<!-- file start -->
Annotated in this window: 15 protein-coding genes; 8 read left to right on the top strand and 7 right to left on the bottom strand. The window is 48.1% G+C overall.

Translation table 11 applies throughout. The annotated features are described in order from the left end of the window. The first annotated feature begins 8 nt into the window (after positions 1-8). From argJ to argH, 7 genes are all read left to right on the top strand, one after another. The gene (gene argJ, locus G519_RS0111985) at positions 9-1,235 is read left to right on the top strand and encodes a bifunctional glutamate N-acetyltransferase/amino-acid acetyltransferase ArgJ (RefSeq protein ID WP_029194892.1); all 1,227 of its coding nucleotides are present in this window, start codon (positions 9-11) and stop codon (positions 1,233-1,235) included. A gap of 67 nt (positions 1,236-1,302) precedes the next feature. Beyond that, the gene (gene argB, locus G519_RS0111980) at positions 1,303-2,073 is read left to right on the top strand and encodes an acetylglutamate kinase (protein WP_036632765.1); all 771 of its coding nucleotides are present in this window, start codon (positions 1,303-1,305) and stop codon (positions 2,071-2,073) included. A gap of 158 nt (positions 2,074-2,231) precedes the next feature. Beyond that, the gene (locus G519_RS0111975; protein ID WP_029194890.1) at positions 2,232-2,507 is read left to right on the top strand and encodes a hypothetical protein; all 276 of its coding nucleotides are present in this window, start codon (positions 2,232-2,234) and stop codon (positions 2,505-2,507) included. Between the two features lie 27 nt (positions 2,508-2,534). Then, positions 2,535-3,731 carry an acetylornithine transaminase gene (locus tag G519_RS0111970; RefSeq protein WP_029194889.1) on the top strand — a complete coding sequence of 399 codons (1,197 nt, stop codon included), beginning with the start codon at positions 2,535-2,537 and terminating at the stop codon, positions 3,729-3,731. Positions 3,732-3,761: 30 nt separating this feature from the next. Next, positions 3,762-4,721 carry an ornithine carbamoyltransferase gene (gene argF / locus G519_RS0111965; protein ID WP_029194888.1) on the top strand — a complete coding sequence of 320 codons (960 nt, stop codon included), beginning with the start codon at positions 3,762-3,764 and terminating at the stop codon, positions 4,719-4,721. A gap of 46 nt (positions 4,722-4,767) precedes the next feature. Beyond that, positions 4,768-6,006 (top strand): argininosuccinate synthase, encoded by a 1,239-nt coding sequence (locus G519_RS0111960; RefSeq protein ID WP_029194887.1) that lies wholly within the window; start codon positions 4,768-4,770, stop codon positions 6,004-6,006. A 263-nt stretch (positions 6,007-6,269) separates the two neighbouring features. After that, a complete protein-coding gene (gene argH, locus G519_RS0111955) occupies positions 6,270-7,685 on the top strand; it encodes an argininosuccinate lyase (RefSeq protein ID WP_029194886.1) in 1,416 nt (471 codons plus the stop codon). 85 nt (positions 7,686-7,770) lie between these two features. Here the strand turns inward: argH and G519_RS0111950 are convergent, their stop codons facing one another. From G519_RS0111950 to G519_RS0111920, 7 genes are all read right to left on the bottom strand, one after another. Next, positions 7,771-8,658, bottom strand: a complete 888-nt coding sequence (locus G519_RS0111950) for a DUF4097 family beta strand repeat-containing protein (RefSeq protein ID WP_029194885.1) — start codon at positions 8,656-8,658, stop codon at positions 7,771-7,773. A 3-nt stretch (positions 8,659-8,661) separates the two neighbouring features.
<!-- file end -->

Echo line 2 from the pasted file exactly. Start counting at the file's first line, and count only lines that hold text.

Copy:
Translation table 11 applies throughout. The annotated features are described in order from the left end of the window. The first annotated feature begins 8 nt into the window (after positions 1-8). From argJ to argH, 7 genes are all read left to right on the top strand, one after another. The gene (gene argJ, locus G519_RS0111985) at positions 9-1,235 is read left to right on the top strand and encodes a bifunctional glutamate N-acetyltransferase/amino-acid acetyltransferase ArgJ (RefSeq protein ID WP_029194892.1); all 1,227 of its coding nucleotides are present in this window, start codon (positions 9-11) and stop codon (positions 1,233-1,235) included. A gap of 67 nt (positions 1,236-1,302) precedes the next feature. Beyond that, the gene (gene argB, locus G519_RS0111980) at positions 1,303-2,073 is read left to right on the top strand and encodes an acetylglutamate kinase (protein WP_036632765.1); all 771 of its coding nucleotides are present in this window, start codon (positions 1,303-1,305) and stop codon (positions 2,071-2,073) included. A gap of 158 nt (positions 2,074-2,231) precedes the next feature. Beyond that, the gene (locus G519_RS0111975; protein ID WP_029194890.1) at positions 2,232-2,507 is read left to right on the top strand and encodes a hypothetical protein; all 276 of its coding nucleotides are present in this window, start codon (positions 2,232-2,234) and stop codon (positions 2,505-2,507) included. Between the two features lie 27 nt (positions 2,508-2,534). Then, positions 2,535-3,731 carry an acetylornithine transaminase gene (locus tag G519_RS0111970; RefSeq protein WP_029194889.1) on the top strand — a complete coding sequence of 399 codons (1,197 nt, stop codon included), beginning with the start codon at positions 2,535-2,537 and terminating at the stop codon, positions 3,729-3,731. Positions 3,732-3,761: 30 nt separating this feature from the next. Next, positions 3,762-4,721 carry an ornithine carbamoyltransferase gene (gene argF / locus G519_RS0111965; protein ID WP_029194888.1) on the top strand — a complete coding sequence of 320 codons (960 nt, stop codon included), beginning with the start codon at positions 3,762-3,764 and terminating at the stop codon, positions 4,719-4,721. A gap of 46 nt (positions 4,722-4,767) precedes the next feature. Beyond that, positions 4,768-6,006 (top strand): argininosuccinate synthase, encoded by a 1,239-nt coding sequence (locus G519_RS0111960; RefSeq protein ID WP_029194887.1) that lies wholly within the window; start codon positions 4,768-4,770, stop codon positions 6,004-6,006. A 263-nt stretch (positions 6,007-6,269) separates the two neighbouring features. After that, a complete protein-coding gene (gene argH, locus G519_RS0111955) occupies positions 6,270-7,685 on the top strand; it encodes an argininosuccinate lyase (RefSeq protein ID WP_029194886.1) in 1,416 nt (471 codons plus the stop codon). 85 nt (positions 7,686-7,770) lie between these two features. Here the strand turns inward: argH and G519_RS0111950 are convergent, their stop codons facing one another. From G519_RS0111950 to G519_RS0111920, 7 genes are all read right to left on the bottom strand, one after another. Next, positions 7,771-8,658, bottom strand: a complete 888-nt coding sequence (locus G519_RS0111950) for a DUF4097 family beta strand repeat-containing protein (RefSeq protein ID WP_029194885.1) — start codon at positions 8,656-8,658, stop codon at positions 7,771-7,773. A 3-nt stretch (positions 8,659-8,661) separates the two neighbouring features.